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Advanced Review: The Property
from Francisca Goldsmith, graphic novel guest blogger extraordinaire:
Coding How We Speak Family Secrets
Rutu Modan has proved to be an adept storyteller as well as creator of visually rich images of both characters and their settings. She’s been published to some acclaim in the US as the author and cartoonist of a collection of short stories (Jamiliti and Other Stories) and an early reader graphic novel (Maya Makes a Mess) as well as her first solely authored and drawn adult graphic novel (Exit Wounds, also teen friendly). In The Property, however, the very language—or choices of languages—elevates the evidence of her craft and insight to a new high.
Using typefaces to distinguish among the Hebrew, Polish, and English spoken by various characters at different and telling points in the story is just one element in this linguistic exposure of characters keeping and divulging secrets. Because neither Russian nor Ukrainian is understood by either of the main characters—a young Israeli woman travelling in Warsaw with her elderly emigrée grandmother—when others speak either of these, scribbled lines appear in their speech balloons and the reader is as reliant on secondary characters’ translations as are Mica and her grandmother.
Modan utilizes yet another layer of language as well to impart interactions, relationships, and secrets her cast attempt to keep from each other. While sequential art well done utilizes postures, expressions, and spatial distances to convey trenchant information, and she of course employs all eloquently in her clear line work, by making the stranger who tries to befriend and woo Mica a cartoonist himself, we—and she—become privy to how he feels about her from his sketchbook. Thus, visual language becomes another means of communication—and the revelation of secrets—between characters as well as between author and reader of the novel.
Modan’s use of text is almost exclusively reserved for dialog, with the exceptions urban exterior signs and onomatopoeia employed to mark such environmental sounds a character’s gesture would elicit (the click of a lock, the thumping of fists on a door, etc.). A mark of the refined level of her work is that the reader never feels uninformed or that the characters are speaking unnaturally in order to convey information not handled by the visual component.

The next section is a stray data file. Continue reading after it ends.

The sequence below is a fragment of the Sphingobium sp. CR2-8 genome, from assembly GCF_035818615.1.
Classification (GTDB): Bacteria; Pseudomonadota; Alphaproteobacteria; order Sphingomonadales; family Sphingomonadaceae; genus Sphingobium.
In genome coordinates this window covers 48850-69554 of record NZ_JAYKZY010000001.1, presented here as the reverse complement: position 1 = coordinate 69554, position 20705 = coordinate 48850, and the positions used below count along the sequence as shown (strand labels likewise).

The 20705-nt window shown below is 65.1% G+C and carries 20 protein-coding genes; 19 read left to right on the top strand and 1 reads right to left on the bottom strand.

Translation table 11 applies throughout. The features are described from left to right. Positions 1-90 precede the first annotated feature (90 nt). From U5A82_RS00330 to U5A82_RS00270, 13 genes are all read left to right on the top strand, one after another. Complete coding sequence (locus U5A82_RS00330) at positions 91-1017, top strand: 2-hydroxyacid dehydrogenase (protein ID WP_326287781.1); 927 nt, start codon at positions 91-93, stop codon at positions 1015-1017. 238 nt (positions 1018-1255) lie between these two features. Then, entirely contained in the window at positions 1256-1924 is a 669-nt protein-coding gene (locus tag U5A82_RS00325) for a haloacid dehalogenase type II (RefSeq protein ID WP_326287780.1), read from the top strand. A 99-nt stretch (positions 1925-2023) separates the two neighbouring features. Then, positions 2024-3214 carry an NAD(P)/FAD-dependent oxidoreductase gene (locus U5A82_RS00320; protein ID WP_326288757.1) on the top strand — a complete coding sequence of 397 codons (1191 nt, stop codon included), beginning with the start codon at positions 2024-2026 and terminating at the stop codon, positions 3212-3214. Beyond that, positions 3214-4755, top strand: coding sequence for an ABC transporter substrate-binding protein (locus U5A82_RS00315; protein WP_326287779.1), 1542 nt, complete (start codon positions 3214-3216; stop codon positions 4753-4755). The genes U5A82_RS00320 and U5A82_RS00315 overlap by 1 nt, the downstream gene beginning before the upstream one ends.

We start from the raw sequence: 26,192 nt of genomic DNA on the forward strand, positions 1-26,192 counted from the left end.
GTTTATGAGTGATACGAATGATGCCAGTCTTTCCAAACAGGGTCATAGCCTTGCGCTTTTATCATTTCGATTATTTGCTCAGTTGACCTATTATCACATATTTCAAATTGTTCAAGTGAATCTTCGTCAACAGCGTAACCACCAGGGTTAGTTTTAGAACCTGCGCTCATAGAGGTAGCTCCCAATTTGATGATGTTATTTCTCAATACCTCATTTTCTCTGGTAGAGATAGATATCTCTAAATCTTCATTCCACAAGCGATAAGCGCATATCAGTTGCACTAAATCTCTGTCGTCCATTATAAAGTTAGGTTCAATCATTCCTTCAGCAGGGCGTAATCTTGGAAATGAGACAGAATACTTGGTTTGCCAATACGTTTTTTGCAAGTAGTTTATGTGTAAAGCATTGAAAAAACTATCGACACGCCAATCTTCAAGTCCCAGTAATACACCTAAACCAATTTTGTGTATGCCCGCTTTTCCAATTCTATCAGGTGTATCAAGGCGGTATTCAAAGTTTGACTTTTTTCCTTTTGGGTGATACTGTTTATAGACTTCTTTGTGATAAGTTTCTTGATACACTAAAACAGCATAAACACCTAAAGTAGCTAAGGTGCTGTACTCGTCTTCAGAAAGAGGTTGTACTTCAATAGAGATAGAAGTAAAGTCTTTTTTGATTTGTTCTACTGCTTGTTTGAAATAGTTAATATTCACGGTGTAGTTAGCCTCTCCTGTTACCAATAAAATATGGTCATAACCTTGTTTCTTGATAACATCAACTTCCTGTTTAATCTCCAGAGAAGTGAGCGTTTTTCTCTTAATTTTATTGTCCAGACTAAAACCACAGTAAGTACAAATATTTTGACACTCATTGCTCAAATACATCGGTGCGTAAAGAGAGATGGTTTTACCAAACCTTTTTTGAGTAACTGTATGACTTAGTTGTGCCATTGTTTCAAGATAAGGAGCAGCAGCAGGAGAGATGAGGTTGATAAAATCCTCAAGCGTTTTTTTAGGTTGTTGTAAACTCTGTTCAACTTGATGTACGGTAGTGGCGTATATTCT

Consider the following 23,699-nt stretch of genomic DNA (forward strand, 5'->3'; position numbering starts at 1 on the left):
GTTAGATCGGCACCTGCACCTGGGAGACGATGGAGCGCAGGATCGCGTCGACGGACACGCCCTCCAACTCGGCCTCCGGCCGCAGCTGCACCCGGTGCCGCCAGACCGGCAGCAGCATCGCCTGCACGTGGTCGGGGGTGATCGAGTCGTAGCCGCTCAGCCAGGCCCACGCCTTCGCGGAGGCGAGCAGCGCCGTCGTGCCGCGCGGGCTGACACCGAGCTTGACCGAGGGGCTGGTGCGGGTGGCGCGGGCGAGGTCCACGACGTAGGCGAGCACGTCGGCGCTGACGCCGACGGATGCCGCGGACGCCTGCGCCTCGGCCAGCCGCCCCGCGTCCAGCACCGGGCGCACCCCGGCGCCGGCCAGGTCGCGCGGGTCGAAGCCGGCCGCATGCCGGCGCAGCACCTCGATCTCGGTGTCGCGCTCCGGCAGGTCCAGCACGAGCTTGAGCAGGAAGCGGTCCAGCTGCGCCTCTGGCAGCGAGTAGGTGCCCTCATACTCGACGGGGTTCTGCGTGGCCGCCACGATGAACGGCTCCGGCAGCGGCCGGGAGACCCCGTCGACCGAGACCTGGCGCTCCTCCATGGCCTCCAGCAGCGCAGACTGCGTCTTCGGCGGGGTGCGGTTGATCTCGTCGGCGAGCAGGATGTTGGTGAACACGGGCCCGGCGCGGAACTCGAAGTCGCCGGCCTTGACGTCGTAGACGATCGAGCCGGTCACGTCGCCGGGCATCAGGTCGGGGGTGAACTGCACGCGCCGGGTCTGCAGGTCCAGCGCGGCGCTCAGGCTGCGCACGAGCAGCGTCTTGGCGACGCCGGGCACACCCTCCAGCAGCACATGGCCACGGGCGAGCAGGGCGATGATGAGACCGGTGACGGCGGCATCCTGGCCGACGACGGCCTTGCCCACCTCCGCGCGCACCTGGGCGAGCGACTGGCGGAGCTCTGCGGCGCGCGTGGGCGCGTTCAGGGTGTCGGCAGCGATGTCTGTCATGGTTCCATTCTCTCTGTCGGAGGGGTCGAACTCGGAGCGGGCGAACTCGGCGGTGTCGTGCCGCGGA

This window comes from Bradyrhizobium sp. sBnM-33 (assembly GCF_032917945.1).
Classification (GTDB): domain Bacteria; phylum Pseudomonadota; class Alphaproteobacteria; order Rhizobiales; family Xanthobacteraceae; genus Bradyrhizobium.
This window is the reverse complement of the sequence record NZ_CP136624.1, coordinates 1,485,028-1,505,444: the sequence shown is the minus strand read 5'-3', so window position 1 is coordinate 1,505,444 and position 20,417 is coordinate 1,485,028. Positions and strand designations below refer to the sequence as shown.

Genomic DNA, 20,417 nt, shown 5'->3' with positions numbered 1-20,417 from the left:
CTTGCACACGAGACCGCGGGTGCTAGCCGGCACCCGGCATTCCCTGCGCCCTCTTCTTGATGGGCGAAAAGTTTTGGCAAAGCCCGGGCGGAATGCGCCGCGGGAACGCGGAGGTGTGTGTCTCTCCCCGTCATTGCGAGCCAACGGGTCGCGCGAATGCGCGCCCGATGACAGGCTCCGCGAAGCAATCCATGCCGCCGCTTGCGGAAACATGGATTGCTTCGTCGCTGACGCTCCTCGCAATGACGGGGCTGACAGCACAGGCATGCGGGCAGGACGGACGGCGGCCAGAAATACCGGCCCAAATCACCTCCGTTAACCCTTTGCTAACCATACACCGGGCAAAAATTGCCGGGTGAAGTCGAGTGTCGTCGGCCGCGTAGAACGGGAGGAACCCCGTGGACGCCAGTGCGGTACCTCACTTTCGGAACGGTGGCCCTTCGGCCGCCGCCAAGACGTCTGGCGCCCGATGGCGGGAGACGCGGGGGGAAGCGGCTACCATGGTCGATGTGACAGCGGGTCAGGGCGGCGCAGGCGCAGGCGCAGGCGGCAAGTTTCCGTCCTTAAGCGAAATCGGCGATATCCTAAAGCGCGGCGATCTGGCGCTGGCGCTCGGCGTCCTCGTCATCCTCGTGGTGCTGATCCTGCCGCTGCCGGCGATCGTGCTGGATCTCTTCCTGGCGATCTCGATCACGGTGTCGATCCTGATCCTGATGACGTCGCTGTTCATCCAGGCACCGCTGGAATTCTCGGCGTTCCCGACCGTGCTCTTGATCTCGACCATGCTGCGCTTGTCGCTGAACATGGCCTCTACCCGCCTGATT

Beyond all this, the story itself calls on the reader to speak, to converse, to share responses and experiences with family secrets. The “multilingual” nature of the narrative invites the book’s introduction to teens for whom English is an additional way of communicating beyond their native tongue. And while political history, social norms past and present, and religious components of strife all find depiction here, ultimately it is the effect of one and another family secret—a universal experience—that rings through in every language Modan employs in this story.
Adult/High School–Soon after her father dies of cancer, Mica accompanies her grandmother to Warsaw, the city the older woman escaped, unmarried and pregnant, in 1940. While the trip is ostensibly to investigate how they will repossess family property lost during the war, each woman manages to combine that effort with a personal exploration and discoveries of her own. From the time they board the jet in Tel Aviv, however, their paths are unwelcomingly crossed and recrossed by duplicitous Avram Yagodnik, a family “friend.” Modan’s beautiful, clearline artwork shows off both the old and new Warsaws, the elderly woman’s careful makeup that cannot hide her wrinkles, and all of the details that pull readers so fully into the story as to remove the distance between observing the shown and seeing it for oneself. Mica meets a Polish cartoonist whom she can’t quite bring herself to trust while her grandmother manages to find the love of her life, Roman, the father of the baby who would become Mica’s father. Yagodnik isn’t satisfied with hovering and eavesdropping in the background, but pushes his sweaty bulk into the women’s moments of discovery, bent on subverting any inheritance toward another family member. Typeface choices show how the events here occur multilingually, as various characters rely on Hebrew, Polish, English, and Russian both to pass secrets to and to maintain secrets from each other. The images, too, communicate elements of the story that go otherwise unspoken, making this a tightly crafted, accessible family story in which history and the present inform each other, as well as Mica and her grandmother.–Francisca Goldsmith, Infopeople Project, CA
About Angela Carstensen
Angela Carstensen is Head Librarian and an Upper School Librarian at Convent of the Sacred Heart in New York City. Angela served on the Alex Awards committee for four years, chairing the 2008 committee, and chaired the first YALSA Award for Excellence in Nonfiction for Young Adult committee in 2009. Recently, she edited Outstanding Books for the College Bound: Titles and Programs for a New Generation (ALA Editions, 2011). Contact her via Twitter @AngeReads.
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